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Theatrical release poster
Directed byRobert Mandel
Written by
  • Gregory Fleeman
  • Robert T. Megginson
Produced by
CinematographyMiroslav Ondrícek
Edited byTerry Rawlings
Music byBill Conti
Distributed byOrion Pictures
Release date
  • February 7, 1986 (1986-02-07)
Running time
108 minutes[1]
CountryUnited States
Budget$10 million
Box office$20.6 million[2]

F/X (also known as or subtitled Murder by Illusion) is a 1986 American action thriller film directed by Robert Mandel, written by Gregory Fleeman and Robert T. Megginson, and starring Bryan Brown, Brian Dennehy, Diane Venora, Cliff De Young, and Angela Bassett in her film debut. The film follows a special effects expert who is hired by the U.S. Department of Justice to stage the murder of a mobster about to enter the Witness Protection Program, but complications arise when he is targeted for murder himself; meanwhile, an NYPD detective becomes suspicious of the circumstances of the case.

The film was released to positive reviews from critics and was a box office success, earning $20.6 million on a $10 million budget. A sequel, F/X2: The Deadly Art of Illusion, was released in 1991. A spinoff television series, F/X: The Series, was produced from 1996 to 1998.


Movie special effects expert Roland "Rollie" Tyler is hired by the Department of Justice to stage the murder of Mafia informant Nicholas DeFranco. DeFranco is set to testify against his former Mafia bosses and go into witness protection, but the DoJ is afraid he will be killed before the trial. Rollie rigs a gun with blanks and gives DeFranco a rig with radio transmitters and fake blood packs to simulate bullet hits. The DoJ supervisor on the case, Edward Mason, asks Rollie to be the "assassin" wearing a disguise. He is paid $30,000 and assured by Mason that he is "100% protected".

During the preparation, Lipton, the DoJ agent in charge, handles Rollie's gun. DeFranco wears Rollie's rig to an Italian restaurant and the public "assassination" goes flawlessly. Rollie is picked up by Lipton, but he tries to shoot Rollie. In the struggle for Lipton's gun, the driver is killed and the car crashes, allowing Rollie to escape. He contacts Mason, who is shocked by Lipton's actions and instructs him to wait for other agents to take him to a safe location; however, another man thought to be Rollie is killed by the agents, proving that Mason is trying to kill him too. Rollie retreats to his girlfriend Ellen's apartment, but she is killed the next morning by a sniper, whom Rollie kills in a fight.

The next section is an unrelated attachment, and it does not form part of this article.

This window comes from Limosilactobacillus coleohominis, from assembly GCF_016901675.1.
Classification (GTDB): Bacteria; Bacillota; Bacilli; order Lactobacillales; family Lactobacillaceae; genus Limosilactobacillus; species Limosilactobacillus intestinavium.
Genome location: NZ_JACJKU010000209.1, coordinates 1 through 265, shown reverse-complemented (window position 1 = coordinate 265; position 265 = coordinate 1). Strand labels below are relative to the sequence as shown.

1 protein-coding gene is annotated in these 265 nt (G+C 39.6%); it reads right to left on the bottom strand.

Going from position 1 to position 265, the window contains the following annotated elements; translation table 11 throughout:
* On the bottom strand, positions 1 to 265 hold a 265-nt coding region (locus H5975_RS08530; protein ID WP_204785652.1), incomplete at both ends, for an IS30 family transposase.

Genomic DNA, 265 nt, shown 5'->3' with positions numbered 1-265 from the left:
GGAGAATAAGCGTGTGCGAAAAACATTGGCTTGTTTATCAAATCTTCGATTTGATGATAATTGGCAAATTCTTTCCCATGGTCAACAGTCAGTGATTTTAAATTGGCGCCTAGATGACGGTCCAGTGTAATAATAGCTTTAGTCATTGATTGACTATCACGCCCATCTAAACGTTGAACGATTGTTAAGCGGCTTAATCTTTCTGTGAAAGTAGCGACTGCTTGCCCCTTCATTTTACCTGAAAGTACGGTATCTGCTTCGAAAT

NYPD homicide detective Leo McCarthy investigates the deaths of Ellen and the sniper and realizes it is connected to DeFranco, whom he has been pursuing for years. He discovers that the assassination was faked and that Mason planned it. When he is suspended by his captain for his reckless methods, McCarthy manages to steal his captain's badge and gun.

Using an elaborate phone setup, Rollie lures Lipton out in the open and kidnaps him in his official car, taking him on a rough ride in the trunk to get Mason's address out of him. After stealing his van from an impound with the help of his assistant and evading police, Rollie goes to Mason's mansion where, using his special effects expertise, he defeats Mason's guards; McCarthy follows and alerts the New York State Police.

Mason and DeFranco realize Rollie has found them. DeFranco shoots out several windows in Mason's study and Rollie falls through one of the windows, appearing to be dead. Mason and DeFranco try to leave the house when a helicopter arrives, but DeFranco is shocked by a rigged metal screen door, disrupting his pacemaker. Before he dies of heart failure, Mason takes from him a key to a Swiss safe deposit box containing the funds DeFranco stole from the Mafia.

Mason prepares to escape, but is surprised by Rollie, who holds him at gunpoint with an Uzi. Mason tries to bribe Rollie by giving him the key, proposing that they split the money, but Rollie refuses and puts his gun down. Mason picks up the gun and demands the key back, but Rollie reveals the gun is empty and has Krazy Glue on its grip, before shoving Mason out of the mansion toward the police, who misinterpret his actions as a threat and fatally shoot him.

Rollie fakes his death and is taken to the morgue, where he is confronted by McCarthy. The film ends with Rollie impersonating DeFranco at the bank in Geneva and retrieving the $15 million in Mafia funds, which he shares with McCarthy.